I’m attaching a range of links here to ideas and activities that you can be a part of. Or, maybe you know someone else who would like to try one:

A journal filled with seasonal ideas for connecting with nature:

Thriving-With-Nature-compressed.pdf (mentalhealth.org.uk)

A local link to da Voar-Redd-Up planned for April:

Da Voar Redd Up | Shetland Amenity Trust

‘Cycling UK’. A bicycle library where you can borrow a bike, or ebike or get cycling sessions to brush up on skills:

Cycling UK Shetland | Facebook

Connect with nature and create a ‘wheel of time and nature’

Phenology Wheels: Earth Observation Where You Live – Earthzine


Sea mammals and Shorewatch- a beginners perspective

By Rhiannon Jehu

Despite living in Shetland all my life, I know very little about the sea mammals that live so close to us. I decided to fix that and have written a few notes on what I have learned so far.

For many generations people have hunted whales. Commercial whaling started in the Middle Ages and by the 1750’s most Scottish ports were involved in the industry. Whales have provided us with oil for our lamps and meat for our stomachs. The hunting of cetaceans in Scotland stopped in the 1960’s and has reduced significantly worldwide. However, other challenges, such as increasing levels of pollution and underwater noise and by-catch from some fishing methods, has led to a crash in global whale, dolphin and porpoise (WD&P) populations.

Baleen whales (Mysticeti) who have baleen plates to filter their food; mostly plankton and small species of fish e.g. minke whales

(c) WDC

Toothed whales (Odonotoceti) which includes all species of dolphin and porpoise, such as the Risso’s dolphin and harbour porpoise. As the name suggests, these sub-order species all have teeth and often eat larger prey than the baleens. Most have cone-shaped teeth for grasping and holding their food. However, porpoises have flatter, spade-shaped teeth. Though porpoises and dolphins can look quite similar, porpoises are smaller and chunkier. This allows them to stay warm despite their smaller size and the cold water– short and round is easier to heat than long and lean. Also, porpoises can be heard to ‘puff’ through their blowhole while dolphins whistle through theirs.

(c) WDC
(c) WDC

One unique role that larger species of whale play is the ‘whale pump/poop pump’. Some species move between the low pressure of the surface and the high pressure of the depths when hunting. As they do this they cycle nutrients, taking it from the depths and carrying it to the surface where they release it. These mega-poops help to feed open ocean ecosystems.

Whales also create ecosystems in the ocean’s deepest darkest parts. Deep seas were once believed to be almost lifeless due to their extreme conditions; high pressure and eternal darkness. More recently explorers have discovered a wide range of strange and beautiful lifeforms. Many of these feed on marine ‘snow’ that falls from above. This is made up of the decaying bodies of plants and animals that are sinking to the ocean floor. A ‘whale fall’ is an extreme example of this. It occurs when a dead whale falls to the deep ocean floor. The body becomes a feeding ground and ecosystem for a multitude of other extreme survivors. One fall can support an ecosystem for years, even decades before becoming completely consumed.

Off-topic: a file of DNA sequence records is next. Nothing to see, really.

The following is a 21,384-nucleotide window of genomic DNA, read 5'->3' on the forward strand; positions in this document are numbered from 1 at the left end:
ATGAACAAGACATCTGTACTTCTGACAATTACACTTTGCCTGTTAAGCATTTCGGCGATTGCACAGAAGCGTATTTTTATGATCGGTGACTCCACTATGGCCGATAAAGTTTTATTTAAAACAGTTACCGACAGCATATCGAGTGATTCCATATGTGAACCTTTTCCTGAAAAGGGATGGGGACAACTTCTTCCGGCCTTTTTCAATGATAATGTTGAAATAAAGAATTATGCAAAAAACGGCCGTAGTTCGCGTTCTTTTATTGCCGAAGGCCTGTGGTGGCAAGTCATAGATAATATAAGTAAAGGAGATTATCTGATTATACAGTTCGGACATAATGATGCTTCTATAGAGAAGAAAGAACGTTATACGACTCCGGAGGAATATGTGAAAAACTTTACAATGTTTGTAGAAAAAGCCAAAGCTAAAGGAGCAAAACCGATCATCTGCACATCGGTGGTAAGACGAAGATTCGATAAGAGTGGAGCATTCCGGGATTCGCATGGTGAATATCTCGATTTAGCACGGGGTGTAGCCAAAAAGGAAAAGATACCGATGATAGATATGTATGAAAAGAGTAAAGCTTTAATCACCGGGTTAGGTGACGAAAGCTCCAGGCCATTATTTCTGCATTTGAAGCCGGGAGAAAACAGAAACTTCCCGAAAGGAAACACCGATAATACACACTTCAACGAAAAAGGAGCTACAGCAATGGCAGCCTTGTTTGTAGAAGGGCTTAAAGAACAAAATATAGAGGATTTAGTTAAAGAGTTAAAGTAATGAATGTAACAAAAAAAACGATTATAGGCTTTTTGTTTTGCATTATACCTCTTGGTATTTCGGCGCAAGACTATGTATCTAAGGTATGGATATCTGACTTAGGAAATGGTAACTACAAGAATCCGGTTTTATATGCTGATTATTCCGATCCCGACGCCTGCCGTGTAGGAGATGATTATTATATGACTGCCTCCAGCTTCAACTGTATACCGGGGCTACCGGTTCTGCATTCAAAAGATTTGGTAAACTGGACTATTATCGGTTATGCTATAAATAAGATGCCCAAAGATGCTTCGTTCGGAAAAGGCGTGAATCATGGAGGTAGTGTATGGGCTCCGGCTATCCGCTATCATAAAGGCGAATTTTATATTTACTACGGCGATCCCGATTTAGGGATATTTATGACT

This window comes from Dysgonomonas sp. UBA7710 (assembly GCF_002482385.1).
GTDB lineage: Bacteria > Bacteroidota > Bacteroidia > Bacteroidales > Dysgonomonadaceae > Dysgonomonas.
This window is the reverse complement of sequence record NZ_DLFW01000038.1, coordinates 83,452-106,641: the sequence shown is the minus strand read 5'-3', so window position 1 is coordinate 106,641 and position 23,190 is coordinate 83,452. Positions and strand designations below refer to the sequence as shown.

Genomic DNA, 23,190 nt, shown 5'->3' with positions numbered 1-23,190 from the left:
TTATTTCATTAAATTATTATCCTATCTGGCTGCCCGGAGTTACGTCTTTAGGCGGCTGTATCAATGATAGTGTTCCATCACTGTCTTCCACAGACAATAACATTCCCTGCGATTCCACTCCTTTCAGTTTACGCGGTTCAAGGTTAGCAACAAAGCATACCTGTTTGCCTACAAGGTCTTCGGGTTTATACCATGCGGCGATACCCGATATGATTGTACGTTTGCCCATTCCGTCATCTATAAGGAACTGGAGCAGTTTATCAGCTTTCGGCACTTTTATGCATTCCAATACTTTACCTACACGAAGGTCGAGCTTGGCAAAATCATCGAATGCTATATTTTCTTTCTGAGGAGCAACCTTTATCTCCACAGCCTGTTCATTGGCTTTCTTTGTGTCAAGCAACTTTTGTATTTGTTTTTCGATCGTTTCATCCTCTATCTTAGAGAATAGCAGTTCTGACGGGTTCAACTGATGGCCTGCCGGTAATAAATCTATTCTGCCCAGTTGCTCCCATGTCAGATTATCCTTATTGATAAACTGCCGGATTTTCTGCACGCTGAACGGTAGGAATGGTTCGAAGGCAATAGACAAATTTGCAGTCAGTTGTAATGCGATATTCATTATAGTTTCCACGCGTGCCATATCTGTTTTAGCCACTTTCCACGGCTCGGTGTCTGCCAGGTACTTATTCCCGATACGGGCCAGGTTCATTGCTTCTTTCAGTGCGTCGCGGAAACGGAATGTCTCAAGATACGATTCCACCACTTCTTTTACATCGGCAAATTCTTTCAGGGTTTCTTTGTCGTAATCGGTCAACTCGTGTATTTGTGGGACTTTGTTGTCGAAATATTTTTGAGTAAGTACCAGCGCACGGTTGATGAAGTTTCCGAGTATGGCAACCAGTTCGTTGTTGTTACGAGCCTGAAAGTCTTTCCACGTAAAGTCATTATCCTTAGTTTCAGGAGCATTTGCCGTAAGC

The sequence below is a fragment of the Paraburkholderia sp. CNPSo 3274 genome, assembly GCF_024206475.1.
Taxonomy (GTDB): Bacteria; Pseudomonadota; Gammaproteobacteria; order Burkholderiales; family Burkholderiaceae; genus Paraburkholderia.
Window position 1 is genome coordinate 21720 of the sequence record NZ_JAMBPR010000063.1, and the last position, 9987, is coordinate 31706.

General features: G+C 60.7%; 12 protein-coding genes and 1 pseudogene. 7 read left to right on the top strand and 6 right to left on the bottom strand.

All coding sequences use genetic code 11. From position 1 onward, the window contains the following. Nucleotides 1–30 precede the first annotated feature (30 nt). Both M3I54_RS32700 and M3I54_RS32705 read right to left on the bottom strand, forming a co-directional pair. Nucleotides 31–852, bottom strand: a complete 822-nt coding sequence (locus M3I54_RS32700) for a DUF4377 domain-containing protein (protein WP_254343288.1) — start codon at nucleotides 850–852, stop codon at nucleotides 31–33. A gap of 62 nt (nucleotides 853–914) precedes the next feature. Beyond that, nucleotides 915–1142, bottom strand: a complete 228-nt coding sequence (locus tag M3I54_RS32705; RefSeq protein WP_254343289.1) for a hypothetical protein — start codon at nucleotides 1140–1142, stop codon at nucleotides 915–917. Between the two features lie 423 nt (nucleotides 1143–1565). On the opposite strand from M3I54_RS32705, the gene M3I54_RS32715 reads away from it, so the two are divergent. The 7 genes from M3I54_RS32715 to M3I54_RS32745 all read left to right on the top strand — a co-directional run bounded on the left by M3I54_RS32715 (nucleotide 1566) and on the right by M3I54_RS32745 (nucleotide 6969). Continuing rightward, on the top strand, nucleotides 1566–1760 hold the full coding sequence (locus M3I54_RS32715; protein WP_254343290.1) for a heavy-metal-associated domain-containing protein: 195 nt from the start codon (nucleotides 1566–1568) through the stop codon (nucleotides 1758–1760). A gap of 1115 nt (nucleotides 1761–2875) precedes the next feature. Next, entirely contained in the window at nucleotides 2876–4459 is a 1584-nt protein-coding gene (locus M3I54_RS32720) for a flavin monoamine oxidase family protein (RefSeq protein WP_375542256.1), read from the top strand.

To find out more about the role whales play in marine ecosystems, take a look at WDC’s Green Whale Campaign Website

The other week I attended a 1 day online training course run by Whale & Dolphin Conservation (WDC) so that I could take part in their ‘Shorewatch’ citizen science project here in Shetland. Shorewatch volunteers gather presence and absence data on cetaceans which is uploaded into the WDC database. This information is used for research purposes and to provide evidence of what is happening in marine ecosystems. For example, to advise our government on the most effective locations to put ‘Marine Protected Areas’ and on how effective these are. Shorewatch data and data currently being collected by the SCWG’s Shetland Porpoise Survey will be used locally by the Marine Spatial Planning team at Shetland UHI to fill knowledge gaps in the Shetland Islands Regional Marine Plan, to assisting marine management and planning decisions in the isles.

WDC Shorewatch

Shorewatch has been running since 2005 and has trained over 1000 volunteers, who carry out on average 9,000 surveys every year around Scotland. Each Shorewatch involves 10 minutes of intensive watching from a specific location.

We record:

  • The environmental conditions (sea state & visibility)
  • What boat traffic is on the water
  • What marine mammals we see
  • Any other interesting sightings.

For more info:

Shorewatch – Watching out for whales and dolphins in Scotland – WDC (wdcs.org)

I am discovering that WD&P’s are fascinating and awe inspiring. They also play important roles keeping our oceans fit and healthy – we are all dependent on each other. If the whales thrive, the seas thrive and if the seas thrive, we thrive. In Shetland we have a long history of connecting and valuing WD&P’s and we have easy access to them. There is so much more we can learn about individual species and their lifestyles. The more we know and understand them the better able we will be to live alongside them in harmony, to be able to be a small part of that process, is so exciting.